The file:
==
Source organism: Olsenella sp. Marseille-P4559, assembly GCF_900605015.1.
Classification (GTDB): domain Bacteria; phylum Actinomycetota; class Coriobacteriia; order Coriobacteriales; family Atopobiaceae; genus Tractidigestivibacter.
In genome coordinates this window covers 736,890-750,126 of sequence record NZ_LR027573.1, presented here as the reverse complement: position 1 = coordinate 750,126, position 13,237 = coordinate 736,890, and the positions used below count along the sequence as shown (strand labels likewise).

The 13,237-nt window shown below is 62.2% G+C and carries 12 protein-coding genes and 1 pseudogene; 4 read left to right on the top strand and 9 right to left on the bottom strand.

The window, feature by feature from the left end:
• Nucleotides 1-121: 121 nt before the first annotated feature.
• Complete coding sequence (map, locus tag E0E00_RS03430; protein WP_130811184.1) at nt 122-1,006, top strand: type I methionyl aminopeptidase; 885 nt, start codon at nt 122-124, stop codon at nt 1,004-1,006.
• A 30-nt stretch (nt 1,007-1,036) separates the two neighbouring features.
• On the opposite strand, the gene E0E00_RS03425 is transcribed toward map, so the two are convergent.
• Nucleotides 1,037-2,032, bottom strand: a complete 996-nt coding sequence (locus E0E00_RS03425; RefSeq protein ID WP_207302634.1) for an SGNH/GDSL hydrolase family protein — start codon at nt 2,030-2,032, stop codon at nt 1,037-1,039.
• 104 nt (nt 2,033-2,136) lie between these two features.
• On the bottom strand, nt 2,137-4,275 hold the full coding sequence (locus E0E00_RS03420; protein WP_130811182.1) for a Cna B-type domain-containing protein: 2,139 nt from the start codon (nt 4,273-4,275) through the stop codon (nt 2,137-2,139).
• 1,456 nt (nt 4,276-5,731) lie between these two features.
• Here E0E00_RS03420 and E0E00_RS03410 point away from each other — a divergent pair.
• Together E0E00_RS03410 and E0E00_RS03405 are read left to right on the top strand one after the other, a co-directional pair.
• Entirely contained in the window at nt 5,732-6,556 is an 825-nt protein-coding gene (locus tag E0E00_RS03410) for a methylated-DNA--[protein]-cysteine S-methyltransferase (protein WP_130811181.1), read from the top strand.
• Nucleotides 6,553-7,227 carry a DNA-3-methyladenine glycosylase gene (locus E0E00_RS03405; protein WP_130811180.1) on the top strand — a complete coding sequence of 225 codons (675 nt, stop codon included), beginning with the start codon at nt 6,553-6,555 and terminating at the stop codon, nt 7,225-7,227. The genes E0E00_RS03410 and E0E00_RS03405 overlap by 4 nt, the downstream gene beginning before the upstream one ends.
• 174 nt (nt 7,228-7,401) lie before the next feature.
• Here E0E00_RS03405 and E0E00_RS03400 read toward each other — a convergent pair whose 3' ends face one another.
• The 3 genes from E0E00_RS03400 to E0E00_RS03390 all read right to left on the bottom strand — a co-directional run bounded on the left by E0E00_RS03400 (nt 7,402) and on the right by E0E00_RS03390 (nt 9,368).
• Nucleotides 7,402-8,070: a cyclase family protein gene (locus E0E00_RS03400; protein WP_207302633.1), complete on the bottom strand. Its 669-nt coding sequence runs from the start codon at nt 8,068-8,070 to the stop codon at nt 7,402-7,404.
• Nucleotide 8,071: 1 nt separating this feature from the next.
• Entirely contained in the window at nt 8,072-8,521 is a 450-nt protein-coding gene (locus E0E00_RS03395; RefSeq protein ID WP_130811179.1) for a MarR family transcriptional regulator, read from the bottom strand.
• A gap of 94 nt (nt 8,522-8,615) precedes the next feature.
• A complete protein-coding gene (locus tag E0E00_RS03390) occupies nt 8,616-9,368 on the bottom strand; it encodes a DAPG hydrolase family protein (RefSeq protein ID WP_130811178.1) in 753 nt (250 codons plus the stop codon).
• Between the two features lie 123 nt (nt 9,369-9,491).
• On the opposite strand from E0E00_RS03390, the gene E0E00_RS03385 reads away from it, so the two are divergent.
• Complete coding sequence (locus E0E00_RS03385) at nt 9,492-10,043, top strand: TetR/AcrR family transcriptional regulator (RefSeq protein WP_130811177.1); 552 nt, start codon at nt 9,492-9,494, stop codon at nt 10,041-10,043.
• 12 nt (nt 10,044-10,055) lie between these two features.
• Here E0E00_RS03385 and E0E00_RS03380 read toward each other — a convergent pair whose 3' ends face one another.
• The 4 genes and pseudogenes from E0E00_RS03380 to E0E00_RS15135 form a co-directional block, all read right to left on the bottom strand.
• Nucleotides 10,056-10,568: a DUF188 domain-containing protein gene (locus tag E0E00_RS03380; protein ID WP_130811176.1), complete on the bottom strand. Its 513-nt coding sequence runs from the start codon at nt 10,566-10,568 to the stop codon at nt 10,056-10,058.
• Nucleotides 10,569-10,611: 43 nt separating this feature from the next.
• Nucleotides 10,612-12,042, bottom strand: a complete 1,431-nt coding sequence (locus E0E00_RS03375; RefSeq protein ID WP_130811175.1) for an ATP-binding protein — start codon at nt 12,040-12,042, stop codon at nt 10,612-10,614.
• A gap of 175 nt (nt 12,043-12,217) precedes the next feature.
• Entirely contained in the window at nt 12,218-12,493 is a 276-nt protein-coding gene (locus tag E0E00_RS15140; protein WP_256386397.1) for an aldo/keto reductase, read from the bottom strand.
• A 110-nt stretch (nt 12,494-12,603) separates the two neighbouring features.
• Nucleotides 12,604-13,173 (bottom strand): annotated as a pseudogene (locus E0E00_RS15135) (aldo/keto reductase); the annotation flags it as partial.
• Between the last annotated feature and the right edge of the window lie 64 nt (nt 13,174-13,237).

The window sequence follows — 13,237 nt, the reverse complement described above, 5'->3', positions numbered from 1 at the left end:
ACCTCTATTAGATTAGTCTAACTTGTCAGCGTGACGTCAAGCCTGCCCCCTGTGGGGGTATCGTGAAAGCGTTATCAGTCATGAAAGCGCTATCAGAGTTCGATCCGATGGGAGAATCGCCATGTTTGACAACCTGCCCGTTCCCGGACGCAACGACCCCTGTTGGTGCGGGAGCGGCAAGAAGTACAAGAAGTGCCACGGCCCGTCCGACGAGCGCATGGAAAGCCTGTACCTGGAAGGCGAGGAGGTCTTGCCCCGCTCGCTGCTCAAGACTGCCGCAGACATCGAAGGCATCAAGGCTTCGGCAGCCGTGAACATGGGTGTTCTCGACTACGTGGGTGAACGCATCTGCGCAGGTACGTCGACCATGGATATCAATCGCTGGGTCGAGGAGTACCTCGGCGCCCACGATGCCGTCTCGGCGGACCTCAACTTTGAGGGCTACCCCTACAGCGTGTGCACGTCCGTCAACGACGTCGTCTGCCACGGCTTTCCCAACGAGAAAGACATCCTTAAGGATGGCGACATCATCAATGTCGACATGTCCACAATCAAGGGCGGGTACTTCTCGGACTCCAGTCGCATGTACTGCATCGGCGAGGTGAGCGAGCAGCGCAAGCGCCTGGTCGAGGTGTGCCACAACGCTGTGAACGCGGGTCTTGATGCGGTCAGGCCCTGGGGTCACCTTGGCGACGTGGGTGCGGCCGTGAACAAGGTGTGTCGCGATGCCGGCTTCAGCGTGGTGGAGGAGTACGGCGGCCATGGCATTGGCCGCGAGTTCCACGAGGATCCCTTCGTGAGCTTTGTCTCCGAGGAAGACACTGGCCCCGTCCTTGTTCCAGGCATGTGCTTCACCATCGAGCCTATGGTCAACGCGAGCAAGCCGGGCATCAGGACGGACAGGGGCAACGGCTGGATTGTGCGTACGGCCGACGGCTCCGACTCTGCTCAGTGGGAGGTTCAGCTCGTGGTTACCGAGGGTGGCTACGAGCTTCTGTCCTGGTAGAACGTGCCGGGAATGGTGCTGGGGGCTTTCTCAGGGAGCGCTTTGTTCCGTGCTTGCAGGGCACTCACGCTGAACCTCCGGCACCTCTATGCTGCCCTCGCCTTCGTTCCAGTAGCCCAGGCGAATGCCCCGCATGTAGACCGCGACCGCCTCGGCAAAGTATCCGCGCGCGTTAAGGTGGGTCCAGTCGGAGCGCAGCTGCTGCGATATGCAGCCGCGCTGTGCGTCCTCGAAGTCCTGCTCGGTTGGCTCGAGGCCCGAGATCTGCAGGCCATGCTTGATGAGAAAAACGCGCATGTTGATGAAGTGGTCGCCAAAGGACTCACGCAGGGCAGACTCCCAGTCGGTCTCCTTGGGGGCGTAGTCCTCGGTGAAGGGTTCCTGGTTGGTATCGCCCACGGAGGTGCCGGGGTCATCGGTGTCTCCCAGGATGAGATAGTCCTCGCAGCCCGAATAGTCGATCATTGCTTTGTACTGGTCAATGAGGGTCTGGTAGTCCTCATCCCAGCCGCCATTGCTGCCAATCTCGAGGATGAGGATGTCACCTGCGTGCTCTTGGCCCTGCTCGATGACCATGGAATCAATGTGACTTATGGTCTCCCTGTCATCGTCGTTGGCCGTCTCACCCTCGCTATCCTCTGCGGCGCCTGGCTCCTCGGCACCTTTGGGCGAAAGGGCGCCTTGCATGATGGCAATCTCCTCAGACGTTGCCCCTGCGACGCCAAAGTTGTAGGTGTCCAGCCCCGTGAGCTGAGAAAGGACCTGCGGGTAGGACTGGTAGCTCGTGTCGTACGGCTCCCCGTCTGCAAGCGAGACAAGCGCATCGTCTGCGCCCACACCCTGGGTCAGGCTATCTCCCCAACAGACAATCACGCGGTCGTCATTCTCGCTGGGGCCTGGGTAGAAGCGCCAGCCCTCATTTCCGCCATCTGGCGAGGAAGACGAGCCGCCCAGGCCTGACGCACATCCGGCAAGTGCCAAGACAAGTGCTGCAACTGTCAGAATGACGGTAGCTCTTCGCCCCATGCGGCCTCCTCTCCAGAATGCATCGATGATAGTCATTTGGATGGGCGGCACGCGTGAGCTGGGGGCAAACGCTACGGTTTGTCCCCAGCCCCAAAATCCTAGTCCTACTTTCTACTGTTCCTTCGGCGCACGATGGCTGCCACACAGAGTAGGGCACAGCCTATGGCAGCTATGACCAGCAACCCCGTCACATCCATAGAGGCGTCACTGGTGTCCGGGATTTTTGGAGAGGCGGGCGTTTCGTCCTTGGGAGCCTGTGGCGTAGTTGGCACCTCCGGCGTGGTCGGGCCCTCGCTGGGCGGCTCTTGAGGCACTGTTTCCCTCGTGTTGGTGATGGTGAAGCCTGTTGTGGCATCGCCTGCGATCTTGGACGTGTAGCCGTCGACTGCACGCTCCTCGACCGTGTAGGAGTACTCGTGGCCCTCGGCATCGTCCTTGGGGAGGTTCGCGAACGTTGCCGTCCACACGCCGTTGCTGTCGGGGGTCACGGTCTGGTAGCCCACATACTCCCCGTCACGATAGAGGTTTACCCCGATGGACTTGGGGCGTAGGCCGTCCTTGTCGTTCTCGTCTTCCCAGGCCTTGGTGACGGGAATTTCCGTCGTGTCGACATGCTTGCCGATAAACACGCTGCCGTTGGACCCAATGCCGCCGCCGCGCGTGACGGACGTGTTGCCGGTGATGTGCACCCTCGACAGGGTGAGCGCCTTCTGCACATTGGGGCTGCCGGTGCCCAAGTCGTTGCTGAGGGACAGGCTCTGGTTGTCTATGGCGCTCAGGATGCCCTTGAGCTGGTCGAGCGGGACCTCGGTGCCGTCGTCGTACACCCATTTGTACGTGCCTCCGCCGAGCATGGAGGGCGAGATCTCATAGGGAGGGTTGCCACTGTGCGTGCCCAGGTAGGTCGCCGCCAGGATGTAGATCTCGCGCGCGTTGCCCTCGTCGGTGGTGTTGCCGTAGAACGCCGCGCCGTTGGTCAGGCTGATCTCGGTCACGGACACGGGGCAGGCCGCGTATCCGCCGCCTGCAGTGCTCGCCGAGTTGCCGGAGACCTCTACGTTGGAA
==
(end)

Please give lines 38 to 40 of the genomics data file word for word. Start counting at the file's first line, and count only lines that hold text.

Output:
• Nucleotides 12,604-13,173 (bottom strand): annotated as a pseudogene (locus E0E00_RS15135) (aldo/keto reductase); the annotation flags it as partial.
• Between the last annotated feature and the right edge of the window lie 64 nt (nt 13,174-13,237).

The window sequence follows — 13,237 nt, the reverse complement described above, 5'->3', positions numbered from 1 at the left end: